The No Surprises Act Causes Growth in Anesthesia Coverage Payments at ASCs: What You Need to Know

The No Surprises Act was a landmark piece of legislation aimed at protecting patients from unexpected medical bills.1 Although the law is a significant step forward for patient protection, it has resulted in a significant increase in financial support requests from anesthesia providers who serve patients at ambulatory surgery centers (ASCs). This article will outline the hallmarks of the act, its impact, and the operational and compliance considerations for ASCs that need to implement coverage arrangements with their anesthesia groups.

Landscape Prior to No Surprises

Prior to the No Surprises Act, patients who unintentionally received care from an out-of-network provider could potentially have received a “surprise medical bill” from a facility or provider. This occurred in emergency room situations where the patient had no ability to select the emergency room, physician, or ambulance provider. Additionally, surprise bills resulted from services provided at an in-network facility for a patient but from an out-of-network provider. This was common for services provided by anesthesia, first assist, and radiology providers. 2

Additionally, healthcare costs and pricing information were often difficult to obtain prior to receiving treatment, and patients frequently faced challenges in understanding the cost implications of their healthcare choices. Moreover, billing disputes between healthcare providers and insurance companies often left patients caught in the middle. Consequently, surprise medical bills could result in higher fees for patients in a couple of ways. First, higher cost sharing between health plans and patients, with most patients having to pay a higher co-pay for out-of-network services. Second, many providers would balance bills, which allowed “the out-of-network provider [to] bill consumers for the difference between the charges the provider billed, and the amount paid by the consumer’s health plan.”3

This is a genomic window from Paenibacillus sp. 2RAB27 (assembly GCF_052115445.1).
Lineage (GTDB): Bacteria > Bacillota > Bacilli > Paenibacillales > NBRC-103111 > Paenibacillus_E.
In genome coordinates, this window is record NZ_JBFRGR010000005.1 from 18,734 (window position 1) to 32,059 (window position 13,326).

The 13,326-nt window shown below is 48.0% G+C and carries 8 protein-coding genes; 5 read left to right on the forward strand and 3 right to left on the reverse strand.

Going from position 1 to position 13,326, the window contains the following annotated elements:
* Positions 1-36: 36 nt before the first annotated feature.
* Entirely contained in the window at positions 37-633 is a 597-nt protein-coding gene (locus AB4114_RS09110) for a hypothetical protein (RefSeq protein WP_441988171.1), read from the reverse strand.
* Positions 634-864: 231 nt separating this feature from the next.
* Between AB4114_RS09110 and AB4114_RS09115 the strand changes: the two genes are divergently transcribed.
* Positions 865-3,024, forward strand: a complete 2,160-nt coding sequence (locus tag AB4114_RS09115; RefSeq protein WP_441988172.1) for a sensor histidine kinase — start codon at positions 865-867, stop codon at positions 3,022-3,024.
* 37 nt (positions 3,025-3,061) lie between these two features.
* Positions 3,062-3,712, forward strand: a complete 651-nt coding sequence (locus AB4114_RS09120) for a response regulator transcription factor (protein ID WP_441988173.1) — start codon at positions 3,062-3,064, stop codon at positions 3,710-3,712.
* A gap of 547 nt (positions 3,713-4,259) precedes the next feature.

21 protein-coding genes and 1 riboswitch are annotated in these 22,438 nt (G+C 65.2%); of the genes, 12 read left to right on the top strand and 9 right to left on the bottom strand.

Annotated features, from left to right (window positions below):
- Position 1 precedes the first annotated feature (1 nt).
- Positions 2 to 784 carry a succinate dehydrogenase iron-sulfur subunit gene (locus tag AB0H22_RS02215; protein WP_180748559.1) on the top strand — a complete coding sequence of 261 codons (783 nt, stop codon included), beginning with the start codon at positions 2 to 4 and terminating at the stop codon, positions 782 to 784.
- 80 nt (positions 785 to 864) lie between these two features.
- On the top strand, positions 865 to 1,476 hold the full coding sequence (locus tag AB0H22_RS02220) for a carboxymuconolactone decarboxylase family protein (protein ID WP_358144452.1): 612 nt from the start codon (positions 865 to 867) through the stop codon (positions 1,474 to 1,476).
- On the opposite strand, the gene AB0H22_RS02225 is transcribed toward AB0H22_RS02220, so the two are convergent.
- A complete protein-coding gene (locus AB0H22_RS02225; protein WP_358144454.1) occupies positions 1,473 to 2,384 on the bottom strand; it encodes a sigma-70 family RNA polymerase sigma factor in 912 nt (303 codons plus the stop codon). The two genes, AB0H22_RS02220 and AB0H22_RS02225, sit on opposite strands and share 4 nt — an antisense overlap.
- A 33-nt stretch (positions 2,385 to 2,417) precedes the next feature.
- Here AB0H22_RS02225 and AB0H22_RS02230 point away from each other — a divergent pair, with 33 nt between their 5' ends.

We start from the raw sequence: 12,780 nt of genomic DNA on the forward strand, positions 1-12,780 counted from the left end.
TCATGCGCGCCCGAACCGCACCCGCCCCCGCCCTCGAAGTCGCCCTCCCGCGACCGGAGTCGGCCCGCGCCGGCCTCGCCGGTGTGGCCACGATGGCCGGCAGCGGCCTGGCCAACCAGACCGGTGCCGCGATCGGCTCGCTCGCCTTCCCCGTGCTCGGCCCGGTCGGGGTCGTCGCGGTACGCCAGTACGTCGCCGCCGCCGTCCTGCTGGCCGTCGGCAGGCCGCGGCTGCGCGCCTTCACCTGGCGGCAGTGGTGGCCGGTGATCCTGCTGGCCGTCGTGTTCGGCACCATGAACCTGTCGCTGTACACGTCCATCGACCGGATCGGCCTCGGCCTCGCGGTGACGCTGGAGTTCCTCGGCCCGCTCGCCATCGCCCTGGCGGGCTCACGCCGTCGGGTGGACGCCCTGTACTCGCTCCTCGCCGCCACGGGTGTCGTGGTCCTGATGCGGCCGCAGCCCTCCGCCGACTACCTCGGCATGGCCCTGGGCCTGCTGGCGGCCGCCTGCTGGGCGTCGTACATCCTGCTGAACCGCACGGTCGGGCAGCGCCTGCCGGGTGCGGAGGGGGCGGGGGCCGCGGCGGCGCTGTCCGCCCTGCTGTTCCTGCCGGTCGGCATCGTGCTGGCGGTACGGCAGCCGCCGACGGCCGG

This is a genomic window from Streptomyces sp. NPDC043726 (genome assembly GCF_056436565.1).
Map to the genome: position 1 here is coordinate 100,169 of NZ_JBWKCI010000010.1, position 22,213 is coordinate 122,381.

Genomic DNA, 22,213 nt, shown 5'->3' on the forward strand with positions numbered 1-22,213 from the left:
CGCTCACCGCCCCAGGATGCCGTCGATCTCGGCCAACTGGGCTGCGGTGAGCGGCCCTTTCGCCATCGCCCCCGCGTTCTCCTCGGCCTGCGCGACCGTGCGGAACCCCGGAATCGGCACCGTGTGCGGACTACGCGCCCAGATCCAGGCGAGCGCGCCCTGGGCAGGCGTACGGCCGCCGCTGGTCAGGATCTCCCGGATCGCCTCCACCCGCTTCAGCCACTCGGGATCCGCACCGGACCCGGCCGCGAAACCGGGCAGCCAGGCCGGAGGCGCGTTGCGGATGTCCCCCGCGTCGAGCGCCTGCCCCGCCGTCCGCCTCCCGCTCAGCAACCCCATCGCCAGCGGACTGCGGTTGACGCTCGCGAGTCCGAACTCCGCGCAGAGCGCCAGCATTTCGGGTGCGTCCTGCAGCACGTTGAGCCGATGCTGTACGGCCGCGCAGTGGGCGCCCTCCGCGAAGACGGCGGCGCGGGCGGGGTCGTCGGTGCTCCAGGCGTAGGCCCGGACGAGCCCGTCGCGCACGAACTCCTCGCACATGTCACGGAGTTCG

Implementation of No Surprises

Due to these circumstances, the No Surprises Act was passed as part of the Consolidated Appropriations Act, 2021 and began taking effect on January 1, 2022. Now after a patient receives care, the healthcare provider will verify the patient’s insurance and determine if they are in-network or out-of-network. If the patient receives care from an out-of-network provider at an in-network facility, the patient is only responsible for their in-network cost-sharing amount, such as deductibles, co-pays, or coinsurance. The provider will then bill the insurance for their services. After the insurance company processes the provider’s claim, the patient will then be billed for their responsibility for the in-network cost-sharing amounts. If there is a dispute between the provider and the insurance company regarding reimbursement for out-of-network services, the provider and insurance company may engage in the independent dispute resolution (IDR) process, where an independent arbiter reviews the case and determines the appropriate payment.2

Current State of No Surprises Act

The implementation of the act has caused tension between providers and insurers. Prior to the act, many providers had relied on balance billing to generate revenue. Now, not only is this practice illegal in certain scenarios, but insurance companies are typically only willing to pay something near the qualified payment amount (QPA), which is the median rate for those in-network services for the given geographical area.4 This can neglect crucial factors and can be very different from the amount they were used to receiving. This has resulted in numerous providers and payers entering negotiations and the IDR process.5

Considerations for ASCs